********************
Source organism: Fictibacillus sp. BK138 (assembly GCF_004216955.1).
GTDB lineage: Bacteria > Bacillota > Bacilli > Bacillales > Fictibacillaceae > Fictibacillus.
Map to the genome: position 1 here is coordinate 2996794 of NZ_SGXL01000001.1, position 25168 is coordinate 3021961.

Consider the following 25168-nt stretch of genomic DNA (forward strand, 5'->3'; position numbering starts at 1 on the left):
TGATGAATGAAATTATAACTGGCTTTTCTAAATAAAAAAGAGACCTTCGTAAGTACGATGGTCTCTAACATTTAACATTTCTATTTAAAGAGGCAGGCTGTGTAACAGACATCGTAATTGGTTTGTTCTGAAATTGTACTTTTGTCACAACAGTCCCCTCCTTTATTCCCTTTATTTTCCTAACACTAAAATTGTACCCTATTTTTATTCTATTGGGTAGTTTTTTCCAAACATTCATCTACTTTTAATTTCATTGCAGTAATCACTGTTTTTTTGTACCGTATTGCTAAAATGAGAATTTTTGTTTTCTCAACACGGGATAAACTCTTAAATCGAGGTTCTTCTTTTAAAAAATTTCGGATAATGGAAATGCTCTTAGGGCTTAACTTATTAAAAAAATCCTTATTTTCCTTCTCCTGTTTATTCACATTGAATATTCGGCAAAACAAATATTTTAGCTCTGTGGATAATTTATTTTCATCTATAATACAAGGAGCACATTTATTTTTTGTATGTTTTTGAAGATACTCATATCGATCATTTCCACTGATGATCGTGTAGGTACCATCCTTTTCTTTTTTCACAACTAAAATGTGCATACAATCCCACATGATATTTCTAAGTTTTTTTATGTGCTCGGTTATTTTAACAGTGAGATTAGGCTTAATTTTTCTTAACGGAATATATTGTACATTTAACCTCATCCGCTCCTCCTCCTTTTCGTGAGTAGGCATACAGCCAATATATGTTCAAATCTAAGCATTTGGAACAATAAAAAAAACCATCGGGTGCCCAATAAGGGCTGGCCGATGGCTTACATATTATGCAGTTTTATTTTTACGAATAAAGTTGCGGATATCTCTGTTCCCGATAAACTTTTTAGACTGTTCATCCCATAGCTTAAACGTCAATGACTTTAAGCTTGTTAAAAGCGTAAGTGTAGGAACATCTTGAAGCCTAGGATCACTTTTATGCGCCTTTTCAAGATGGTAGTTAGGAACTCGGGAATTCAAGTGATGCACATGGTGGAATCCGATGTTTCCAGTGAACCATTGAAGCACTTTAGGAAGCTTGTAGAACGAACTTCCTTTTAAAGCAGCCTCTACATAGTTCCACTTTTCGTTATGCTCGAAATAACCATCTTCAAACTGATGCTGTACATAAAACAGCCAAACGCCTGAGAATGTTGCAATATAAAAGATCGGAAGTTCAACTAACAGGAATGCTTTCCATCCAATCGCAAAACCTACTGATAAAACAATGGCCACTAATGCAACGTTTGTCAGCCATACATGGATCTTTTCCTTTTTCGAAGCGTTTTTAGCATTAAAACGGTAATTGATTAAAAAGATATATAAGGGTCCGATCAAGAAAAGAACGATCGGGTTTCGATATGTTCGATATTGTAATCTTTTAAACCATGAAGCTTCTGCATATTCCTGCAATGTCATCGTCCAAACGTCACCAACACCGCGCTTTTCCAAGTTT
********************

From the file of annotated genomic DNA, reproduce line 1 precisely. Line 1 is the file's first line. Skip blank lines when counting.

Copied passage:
Source organism: Fictibacillus sp. BK138 (assembly GCF_004216955.1).